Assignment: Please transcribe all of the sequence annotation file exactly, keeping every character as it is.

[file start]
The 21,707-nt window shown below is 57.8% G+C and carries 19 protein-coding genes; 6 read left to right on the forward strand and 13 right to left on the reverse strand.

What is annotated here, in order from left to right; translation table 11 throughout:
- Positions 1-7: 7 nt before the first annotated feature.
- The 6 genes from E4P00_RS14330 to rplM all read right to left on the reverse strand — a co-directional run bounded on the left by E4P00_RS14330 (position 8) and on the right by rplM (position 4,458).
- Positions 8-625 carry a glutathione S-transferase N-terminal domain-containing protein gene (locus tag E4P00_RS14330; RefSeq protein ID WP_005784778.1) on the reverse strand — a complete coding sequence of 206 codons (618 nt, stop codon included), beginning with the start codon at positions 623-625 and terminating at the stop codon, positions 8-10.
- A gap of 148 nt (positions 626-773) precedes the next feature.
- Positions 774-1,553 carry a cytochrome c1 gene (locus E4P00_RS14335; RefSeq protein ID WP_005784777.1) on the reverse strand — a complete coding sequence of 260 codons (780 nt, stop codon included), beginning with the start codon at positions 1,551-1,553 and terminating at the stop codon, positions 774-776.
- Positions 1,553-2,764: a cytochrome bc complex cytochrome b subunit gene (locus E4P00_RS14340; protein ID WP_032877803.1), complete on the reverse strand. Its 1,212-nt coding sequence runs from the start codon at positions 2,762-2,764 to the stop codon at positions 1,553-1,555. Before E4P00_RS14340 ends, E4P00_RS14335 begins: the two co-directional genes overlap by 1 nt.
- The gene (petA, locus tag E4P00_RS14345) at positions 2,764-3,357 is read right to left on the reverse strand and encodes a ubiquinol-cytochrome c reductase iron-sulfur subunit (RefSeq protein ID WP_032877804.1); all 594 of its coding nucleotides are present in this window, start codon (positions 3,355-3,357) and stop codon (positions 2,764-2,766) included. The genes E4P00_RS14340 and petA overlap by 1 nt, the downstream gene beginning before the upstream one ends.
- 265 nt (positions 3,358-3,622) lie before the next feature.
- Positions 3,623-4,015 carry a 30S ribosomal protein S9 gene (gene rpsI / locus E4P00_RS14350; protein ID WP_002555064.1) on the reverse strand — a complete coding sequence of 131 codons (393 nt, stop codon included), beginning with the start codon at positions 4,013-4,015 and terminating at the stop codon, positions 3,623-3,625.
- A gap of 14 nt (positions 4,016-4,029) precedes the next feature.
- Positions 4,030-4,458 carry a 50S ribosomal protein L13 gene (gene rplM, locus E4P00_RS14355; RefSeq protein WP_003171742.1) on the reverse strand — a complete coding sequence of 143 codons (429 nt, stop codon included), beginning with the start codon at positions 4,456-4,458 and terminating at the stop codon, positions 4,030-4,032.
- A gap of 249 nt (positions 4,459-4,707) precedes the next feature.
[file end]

The 21,707-nt window shown below is 57.8% G+C and carries 19 protein-coding genes; 6 read left to right on the forward strand and 13 right to left on the reverse strand.

What is annotated here, in order from left to right; translation table 11 throughout:
- Positions 1-7: 7 nt before the first annotated feature.
- The 6 genes from E4P00_RS14330 to rplM all read right to left on the reverse strand — a co-directional run bounded on the left by E4P00_RS14330 (position 8) and on the right by rplM (position 4,458).
- Positions 8-625 carry a glutathione S-transferase N-terminal domain-containing protein gene (locus tag E4P00_RS14330; RefSeq protein ID WP_005784778.1) on the reverse strand — a complete coding sequence of 206 codons (618 nt, stop codon included), beginning with the start codon at positions 623-625 and terminating at the stop codon, positions 8-10.
- A gap of 148 nt (positions 626-773) precedes the next feature.
- Positions 774-1,553 carry a cytochrome c1 gene (locus E4P00_RS14335; RefSeq protein ID WP_005784777.1) on the reverse strand — a complete coding sequence of 260 codons (780 nt, stop codon included), beginning with the start codon at positions 1,551-1,553 and terminating at the stop codon, positions 774-776.
- Positions 1,553-2,764: a cytochrome bc complex cytochrome b subunit gene (locus E4P00_RS14340; protein ID WP_032877803.1), complete on the reverse strand. Its 1,212-nt coding sequence runs from the start codon at positions 2,762-2,764 to the stop codon at positions 1,553-1,555. Before E4P00_RS14340 ends, E4P00_RS14335 begins: the two co-directional genes overlap by 1 nt.
- The gene (petA, locus tag E4P00_RS14345) at positions 2,764-3,357 is read right to left on the reverse strand and encodes a ubiquinol-cytochrome c reductase iron-sulfur subunit (RefSeq protein ID WP_032877804.1); all 594 of its coding nucleotides are present in this window, start codon (positions 3,355-3,357) and stop codon (positions 2,764-2,766) included. The genes E4P00_RS14340 and petA overlap by 1 nt, the downstream gene beginning before the upstream one ends.
- 265 nt (positions 3,358-3,622) lie before the next feature.
- Positions 3,623-4,015 carry a 30S ribosomal protein S9 gene (gene rpsI / locus E4P00_RS14350; protein ID WP_002555064.1) on the reverse strand — a complete coding sequence of 131 codons (393 nt, stop codon included), beginning with the start codon at positions 4,013-4,015 and terminating at the stop codon, positions 3,623-3,625.
- A gap of 14 nt (positions 4,016-4,029) precedes the next feature.
- Positions 4,030-4,458 carry a 50S ribosomal protein L13 gene (gene rplM, locus E4P00_RS14355; RefSeq protein WP_003171742.1) on the reverse strand — a complete coding sequence of 143 codons (429 nt, stop codon included), beginning with the start codon at positions 4,456-4,458 and terminating at the stop codon, positions 4,030-4,032.
- A gap of 249 nt (positions 4,459-4,707) precedes the next feature.